By Janet Galligani Casey
Modernity and urbanity have lengthy been thought of together maintaining forces in early twentieth-century the USA. yet has the dominance of the city imaginary obscured the significance of the agricultural? How have girls, specifically, appropriated discourses and pictures of rurality to interrogate the issues of modernity? and the way have they imbued the rural-traditionally considered as a locus for conservatism-with a innovative political valence?Touching on such various topics as eugenics, reproductive rights, ads, the economic climate of literary prizes, and the position of the digicam, a brand new Heartland demonstrates the significance of rurality to the creative development of modernism/modernity; it additionally asserts that girls, as items of scrutiny in addition to brokers of critique, had a different stake in that relation. Casey strains the beliefs informing America's notion of the agricultural throughout a large box of representational domain names, together with social concept, periodical literature, cultural feedback, images, and, such a lot specially, women's rural fiction ("low" in addition to "high"). Her argument is trained via archival learn, such a lot crucially via a cautious research of The Farmer's spouse, the only nationally disbursed farm magazine for girls and a bit identified repository of rural American attitudes. via this huge scope, a brand new Heartland articulates another mode of modernism by way of tough orthodox rules approximately gender and geography in twentieth-century the US.
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Additional resources for A New Heartland: Women, Modernity, and the Agrarian Ideal in America
In her chapter “Politics and National Organizations,” Atkeson laments the absence of the rural woman’s perspective from conventions and “general meetings for the advancement of women,” thereby staking for rural women a legitimate claim within broader discussions about women’s rights. “[T]he present assumption of leadership by so-called national groups of women which are not really national,” she asserts, “has its dangers for the nation as well as for the women’s cause” (293). Her insistence not only that rural women participate more fully in progressive movements, agricultural and otherwise, but also that city and town women acknowledge the necessity of accommodating the rural woman’s perspective, clearly indicates that her audience extends beyond the rural community, a point that Tugwell apparently misses.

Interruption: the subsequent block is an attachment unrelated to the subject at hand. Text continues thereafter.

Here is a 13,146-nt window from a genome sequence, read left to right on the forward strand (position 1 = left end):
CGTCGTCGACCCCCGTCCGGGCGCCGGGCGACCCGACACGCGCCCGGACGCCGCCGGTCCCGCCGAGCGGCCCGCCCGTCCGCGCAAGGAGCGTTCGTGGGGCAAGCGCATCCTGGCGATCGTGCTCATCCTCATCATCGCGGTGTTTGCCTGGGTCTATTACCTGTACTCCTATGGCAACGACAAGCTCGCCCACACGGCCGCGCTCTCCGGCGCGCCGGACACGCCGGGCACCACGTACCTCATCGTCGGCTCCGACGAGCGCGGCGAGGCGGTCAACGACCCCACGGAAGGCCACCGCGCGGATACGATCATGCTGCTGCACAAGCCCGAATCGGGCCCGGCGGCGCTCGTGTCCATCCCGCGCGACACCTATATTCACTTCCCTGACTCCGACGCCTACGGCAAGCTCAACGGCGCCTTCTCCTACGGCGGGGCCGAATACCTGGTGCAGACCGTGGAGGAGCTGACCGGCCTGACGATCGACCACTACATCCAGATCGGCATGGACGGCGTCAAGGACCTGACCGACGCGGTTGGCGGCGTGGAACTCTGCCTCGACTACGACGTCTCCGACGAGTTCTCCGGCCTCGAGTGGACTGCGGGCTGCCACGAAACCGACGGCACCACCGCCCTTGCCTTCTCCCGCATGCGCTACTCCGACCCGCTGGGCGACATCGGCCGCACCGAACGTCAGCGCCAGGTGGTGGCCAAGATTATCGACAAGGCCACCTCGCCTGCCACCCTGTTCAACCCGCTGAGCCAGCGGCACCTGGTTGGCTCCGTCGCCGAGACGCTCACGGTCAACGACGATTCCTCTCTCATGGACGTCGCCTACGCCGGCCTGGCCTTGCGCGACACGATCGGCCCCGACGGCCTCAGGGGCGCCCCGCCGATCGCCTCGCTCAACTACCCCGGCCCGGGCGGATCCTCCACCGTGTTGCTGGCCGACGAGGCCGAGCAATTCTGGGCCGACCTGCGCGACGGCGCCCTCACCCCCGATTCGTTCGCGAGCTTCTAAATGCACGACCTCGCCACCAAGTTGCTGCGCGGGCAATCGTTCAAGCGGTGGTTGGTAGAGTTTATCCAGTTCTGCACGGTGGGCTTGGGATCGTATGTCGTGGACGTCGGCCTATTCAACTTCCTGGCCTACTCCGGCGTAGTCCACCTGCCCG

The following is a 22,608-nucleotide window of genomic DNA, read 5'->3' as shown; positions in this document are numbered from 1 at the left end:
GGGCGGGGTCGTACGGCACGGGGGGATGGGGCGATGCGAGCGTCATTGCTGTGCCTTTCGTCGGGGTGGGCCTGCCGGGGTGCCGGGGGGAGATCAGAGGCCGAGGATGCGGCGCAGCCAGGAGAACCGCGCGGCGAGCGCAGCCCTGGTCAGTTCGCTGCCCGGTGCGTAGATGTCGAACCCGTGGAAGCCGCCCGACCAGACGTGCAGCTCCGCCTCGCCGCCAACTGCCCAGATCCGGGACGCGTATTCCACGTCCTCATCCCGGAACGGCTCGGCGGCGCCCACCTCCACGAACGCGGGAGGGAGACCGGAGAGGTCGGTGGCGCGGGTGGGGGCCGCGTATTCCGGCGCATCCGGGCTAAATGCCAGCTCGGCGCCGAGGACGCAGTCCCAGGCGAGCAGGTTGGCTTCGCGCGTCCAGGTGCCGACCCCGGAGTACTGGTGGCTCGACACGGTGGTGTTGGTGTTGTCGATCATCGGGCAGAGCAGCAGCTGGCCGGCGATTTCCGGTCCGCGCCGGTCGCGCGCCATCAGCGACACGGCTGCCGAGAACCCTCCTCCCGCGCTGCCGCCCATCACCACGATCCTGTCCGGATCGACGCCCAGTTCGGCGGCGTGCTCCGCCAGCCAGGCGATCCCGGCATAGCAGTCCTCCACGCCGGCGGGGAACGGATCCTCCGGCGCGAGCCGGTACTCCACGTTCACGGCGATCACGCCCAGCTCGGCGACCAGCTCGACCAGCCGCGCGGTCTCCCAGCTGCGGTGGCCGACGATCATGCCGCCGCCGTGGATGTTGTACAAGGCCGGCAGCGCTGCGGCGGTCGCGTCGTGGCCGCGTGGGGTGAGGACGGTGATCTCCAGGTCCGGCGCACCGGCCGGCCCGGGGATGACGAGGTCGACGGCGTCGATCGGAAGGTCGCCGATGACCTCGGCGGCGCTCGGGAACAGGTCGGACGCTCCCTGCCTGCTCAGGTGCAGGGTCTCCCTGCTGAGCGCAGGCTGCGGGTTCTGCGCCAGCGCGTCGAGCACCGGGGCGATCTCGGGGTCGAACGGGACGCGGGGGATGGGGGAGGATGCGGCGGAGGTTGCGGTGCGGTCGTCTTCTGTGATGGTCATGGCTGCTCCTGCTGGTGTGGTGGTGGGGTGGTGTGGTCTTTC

Last year my son and I hoed ﬁfteen acres of cotton over three times. . I have had to do that ever since I was married, thirteen years ago. . It wouldn’t be so hard if [my husband] would show his appreciation of my work, and give me a little recreation and money. . He says a woman does not need money. . 52 That farm women could make such claims distinguished them sharply from middleclass women, who asserted their ﬁnancial rights, if they did so at all, on the basis of domestic work as an unrecognized but essential piece of the family economy.
Her insistence not only that rural women participate more fully in progressive movements, agricultural and otherwise, but also that city and town women acknowledge the necessity of accommodating the rural woman’s perspective, clearly indicates that her audience extends beyond the rural community, a point that Tugwell apparently misses. It also demonstrates that her views are not as simplistically romantic as they may at ﬁrst appear, since she promotes farm women’s participation in reform, even if that is rather vaguely, and conservatively, deﬁned.
A New Heartland: Women, Modernity, and the Agrarian Ideal in America by Janet Galligani Casey